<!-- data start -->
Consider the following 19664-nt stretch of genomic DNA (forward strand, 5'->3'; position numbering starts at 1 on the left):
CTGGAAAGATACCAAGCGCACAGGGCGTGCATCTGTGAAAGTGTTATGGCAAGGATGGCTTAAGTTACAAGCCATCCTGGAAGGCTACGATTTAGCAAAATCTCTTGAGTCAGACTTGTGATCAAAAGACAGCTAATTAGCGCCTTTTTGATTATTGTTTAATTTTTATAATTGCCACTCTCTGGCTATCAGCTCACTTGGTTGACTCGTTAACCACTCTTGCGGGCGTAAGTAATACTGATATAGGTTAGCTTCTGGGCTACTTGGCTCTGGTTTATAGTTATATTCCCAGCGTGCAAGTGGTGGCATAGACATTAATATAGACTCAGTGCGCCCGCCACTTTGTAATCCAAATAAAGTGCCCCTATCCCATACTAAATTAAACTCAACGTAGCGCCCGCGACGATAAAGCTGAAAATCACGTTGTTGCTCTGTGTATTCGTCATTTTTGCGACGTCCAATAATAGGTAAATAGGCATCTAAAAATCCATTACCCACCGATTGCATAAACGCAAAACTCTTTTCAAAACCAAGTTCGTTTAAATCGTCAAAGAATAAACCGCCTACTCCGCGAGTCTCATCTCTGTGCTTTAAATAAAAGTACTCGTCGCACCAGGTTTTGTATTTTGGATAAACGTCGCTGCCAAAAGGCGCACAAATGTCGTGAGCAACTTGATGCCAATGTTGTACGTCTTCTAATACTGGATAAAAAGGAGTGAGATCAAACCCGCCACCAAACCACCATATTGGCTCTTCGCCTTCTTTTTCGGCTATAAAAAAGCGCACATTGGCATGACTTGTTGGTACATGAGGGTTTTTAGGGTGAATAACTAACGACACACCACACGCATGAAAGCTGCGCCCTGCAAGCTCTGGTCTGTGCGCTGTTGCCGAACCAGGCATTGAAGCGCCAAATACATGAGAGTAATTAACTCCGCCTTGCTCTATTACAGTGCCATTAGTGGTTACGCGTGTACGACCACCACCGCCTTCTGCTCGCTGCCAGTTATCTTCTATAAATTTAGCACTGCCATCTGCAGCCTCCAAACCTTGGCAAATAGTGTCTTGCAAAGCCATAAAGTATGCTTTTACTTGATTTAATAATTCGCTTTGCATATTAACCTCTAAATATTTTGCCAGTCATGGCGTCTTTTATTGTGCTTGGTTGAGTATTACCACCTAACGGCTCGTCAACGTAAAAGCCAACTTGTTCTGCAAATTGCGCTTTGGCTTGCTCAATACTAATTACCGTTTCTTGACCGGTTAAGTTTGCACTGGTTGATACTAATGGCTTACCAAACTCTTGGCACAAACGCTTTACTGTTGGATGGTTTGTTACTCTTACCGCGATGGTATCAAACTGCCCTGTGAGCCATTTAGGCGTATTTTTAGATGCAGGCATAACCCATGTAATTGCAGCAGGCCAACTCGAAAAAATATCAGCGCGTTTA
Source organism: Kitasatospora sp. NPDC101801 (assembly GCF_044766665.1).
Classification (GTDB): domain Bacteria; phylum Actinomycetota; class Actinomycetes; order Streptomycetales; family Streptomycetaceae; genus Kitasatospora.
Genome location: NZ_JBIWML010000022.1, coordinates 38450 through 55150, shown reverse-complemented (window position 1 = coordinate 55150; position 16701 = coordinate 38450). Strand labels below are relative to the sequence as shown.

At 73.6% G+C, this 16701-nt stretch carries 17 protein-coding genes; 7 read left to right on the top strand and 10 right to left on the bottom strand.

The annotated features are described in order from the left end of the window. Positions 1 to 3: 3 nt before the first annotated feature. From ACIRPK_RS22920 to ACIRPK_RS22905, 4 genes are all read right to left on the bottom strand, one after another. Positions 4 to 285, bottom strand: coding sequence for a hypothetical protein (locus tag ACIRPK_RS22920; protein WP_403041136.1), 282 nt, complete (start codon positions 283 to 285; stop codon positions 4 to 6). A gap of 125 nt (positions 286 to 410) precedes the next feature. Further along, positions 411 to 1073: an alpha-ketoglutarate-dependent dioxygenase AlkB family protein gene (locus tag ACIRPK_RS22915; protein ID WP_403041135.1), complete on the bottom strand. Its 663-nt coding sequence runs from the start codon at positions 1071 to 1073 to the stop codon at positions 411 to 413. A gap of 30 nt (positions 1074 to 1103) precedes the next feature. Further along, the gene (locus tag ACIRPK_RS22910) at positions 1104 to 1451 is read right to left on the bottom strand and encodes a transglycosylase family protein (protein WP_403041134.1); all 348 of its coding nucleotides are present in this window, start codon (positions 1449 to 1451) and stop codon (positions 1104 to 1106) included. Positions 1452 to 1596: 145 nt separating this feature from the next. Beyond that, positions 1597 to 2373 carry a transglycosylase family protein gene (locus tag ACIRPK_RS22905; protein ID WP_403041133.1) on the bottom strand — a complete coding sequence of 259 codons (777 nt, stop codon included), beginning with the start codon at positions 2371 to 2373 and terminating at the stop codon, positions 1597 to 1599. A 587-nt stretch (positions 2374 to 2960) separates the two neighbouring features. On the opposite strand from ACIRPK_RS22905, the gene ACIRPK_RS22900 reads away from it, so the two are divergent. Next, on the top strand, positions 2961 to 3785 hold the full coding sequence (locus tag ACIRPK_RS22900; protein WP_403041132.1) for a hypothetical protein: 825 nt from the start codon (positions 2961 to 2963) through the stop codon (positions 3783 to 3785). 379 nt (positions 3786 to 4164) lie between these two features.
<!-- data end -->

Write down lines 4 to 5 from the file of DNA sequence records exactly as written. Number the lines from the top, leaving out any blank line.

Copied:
Classification (GTDB): domain Bacteria; phylum Actinomycetota; class Actinomycetes; order Streptomycetales; family Streptomycetaceae; genus Kitasatospora.
Genome location: NZ_JBIWML010000022.1, coordinates 38450 through 55150, shown reverse-complemented (window position 1 = coordinate 55150; position 16701 = coordinate 38450). Strand labels below are relative to the sequence as shown.